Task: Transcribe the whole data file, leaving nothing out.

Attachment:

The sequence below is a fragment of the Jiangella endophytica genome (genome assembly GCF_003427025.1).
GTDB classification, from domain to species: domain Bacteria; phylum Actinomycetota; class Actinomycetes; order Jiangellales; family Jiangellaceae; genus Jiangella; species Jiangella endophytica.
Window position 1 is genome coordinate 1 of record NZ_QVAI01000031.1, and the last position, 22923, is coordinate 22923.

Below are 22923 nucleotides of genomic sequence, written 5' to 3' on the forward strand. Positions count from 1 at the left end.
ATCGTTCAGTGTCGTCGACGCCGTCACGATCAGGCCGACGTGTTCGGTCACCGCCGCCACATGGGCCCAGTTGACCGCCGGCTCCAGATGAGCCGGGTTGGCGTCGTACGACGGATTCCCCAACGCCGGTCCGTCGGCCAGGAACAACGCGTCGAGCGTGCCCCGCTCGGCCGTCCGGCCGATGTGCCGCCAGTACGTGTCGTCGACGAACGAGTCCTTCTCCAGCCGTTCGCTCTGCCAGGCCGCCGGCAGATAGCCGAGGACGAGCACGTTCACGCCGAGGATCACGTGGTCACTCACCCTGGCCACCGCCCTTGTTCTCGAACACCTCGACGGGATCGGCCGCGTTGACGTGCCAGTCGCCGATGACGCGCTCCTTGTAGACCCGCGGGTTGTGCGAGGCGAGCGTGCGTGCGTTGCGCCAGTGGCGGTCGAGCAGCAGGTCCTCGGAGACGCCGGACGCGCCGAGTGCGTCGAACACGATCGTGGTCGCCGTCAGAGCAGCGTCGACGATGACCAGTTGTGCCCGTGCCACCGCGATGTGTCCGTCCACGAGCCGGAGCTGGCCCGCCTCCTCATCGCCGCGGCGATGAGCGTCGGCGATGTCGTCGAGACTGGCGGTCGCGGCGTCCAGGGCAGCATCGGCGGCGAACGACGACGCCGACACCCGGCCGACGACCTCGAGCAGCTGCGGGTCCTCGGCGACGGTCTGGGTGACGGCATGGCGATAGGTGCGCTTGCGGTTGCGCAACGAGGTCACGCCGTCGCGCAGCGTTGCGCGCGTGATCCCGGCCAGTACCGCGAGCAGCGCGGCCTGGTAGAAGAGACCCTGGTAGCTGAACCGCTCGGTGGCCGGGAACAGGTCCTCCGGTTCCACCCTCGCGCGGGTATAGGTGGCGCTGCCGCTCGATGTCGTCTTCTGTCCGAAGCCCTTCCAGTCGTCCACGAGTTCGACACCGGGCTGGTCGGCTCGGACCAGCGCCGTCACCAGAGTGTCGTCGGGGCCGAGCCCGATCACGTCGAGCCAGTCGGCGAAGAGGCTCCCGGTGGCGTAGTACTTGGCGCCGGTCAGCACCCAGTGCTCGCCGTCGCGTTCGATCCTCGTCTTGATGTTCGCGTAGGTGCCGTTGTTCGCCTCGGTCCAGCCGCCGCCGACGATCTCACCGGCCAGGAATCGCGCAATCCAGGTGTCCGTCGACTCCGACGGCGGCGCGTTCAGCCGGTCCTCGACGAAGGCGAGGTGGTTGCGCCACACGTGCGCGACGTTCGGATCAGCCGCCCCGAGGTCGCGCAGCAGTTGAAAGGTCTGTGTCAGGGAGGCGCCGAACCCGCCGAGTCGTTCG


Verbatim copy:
The sequence below is a fragment of the Jiangella endophytica genome (genome assembly GCF_003427025.1).
GTDB classification, from domain to species: domain Bacteria; phylum Actinomycetota; class Actinomycetes; order Jiangellales; family Jiangellaceae; genus Jiangella; species Jiangella endophytica.
Window position 1 is genome coordinate 1 of record NZ_QVAI01000031.1, and the last position, 22923, is coordinate 22923.

Below are 22923 nucleotides of genomic sequence, written 5' to 3' on the forward strand. Positions count from 1 at the left end.
ATCGTTCAGTGTCGTCGACGCCGTCACGATCAGGCCGACGTGTTCGGTCACCGCCGCCACATGGGCCCAGTTGACCGCCGGCTCCAGATGAGCCGGGTTGGCGTCGTACGACGGATTCCCCAACGCCGGTCCGTCGGCCAGGAACAACGCGTCGAGCGTGCCCCGCTCGGCCGTCCGGCCGATGTGCCGCCAGTACGTGTCGTCGACGAACGAGTCCTTCTCCAGCCGTTCGCTCTGCCAGGCCGCCGGCAGATAGCCGAGGACGAGCACGTTCACGCCGAGGATCACGTGGTCACTCACCCTGGCCACCGCCCTTGTTCTCGAACACCTCGACGGGATCGGCCGCGTTGACGTGCCAGTCGCCGATGACGCGCTCCTTGTAGACCCGCGGGTTGTGCGAGGCGAGCGTGCGTGCGTTGCGCCAGTGGCGGTCGAGCAGCAGGTCCTCGGAGACGCCGGACGCGCCGAGTGCGTCGAACACGATCGTGGTCGCCGTCAGAGCAGCGTCGACGATGACCAGTTGTGCCCGTGCCACCGCGATGTGTCCGTCCACGAGCCGGAGCTGGCCCGCCTCCTCATCGCCGCGGCGATGAGCGTCGGCGATGTCGTCGAGACTGGCGGTCGCGGCGTCCAGGGCAGCATCGGCGGCGAACGACGACGCCGACACCCGGCCGACGACCTCGAGCAGCTGCGGGTCCTCGGCGACGGTCTGGGTGACGGCATGGCGATAGGTGCGCTTGCGGTTGCGCAACGAGGTCACGCCGTCGCGCAGCGTTGCGCGCGTGATCCCGGCCAGTACCGCGAGCAGCGCGGCCTGGTAGAAGAGACCCTGGTAGCTGAACCGCTCGGTGGCCGGGAACAGGTCCTCCGGTTCCACCCTCGCGCGGGTATAGGTGGCGCTGCCGCTCGATGTCGTCTTCTGTCCGAAGCCCTTCCAGTCGTCCACGAGTTCGACACCGGGCTGGTCGGCTCGGACCAGCGCCGTCACCAGAGTGTCGTCGGGGCCGAGCCCGATCACGTCGAGCCAGTCGGCGAAGAGGCTCCCGGTGGCGTAGTACTTGGCGCCGGTCAGCACCCAGTGCTCGCCGTCGCGTTCGATCCTCGTCTTGATGTTCGCGTAGGTGCCGTTGTTCGCCTCGGTCCAGCCGCCGCCGACGATCTCACCGGCCAGGAATCGCGCAATCCAGGTGTCCGTCGACTCCGACGGCGGCGCGTTCAGCCGGTCCTCGACGAAGGCGAGGTGGTTGCGCCACACGTGCGCGACGTTCGGATCAGCCGCCCCGAGGTCGCGCAGCAGTTGAAAGGTCTGTGTCAGGGAGGCGCCGAACCCGCCGAGTCGTTCG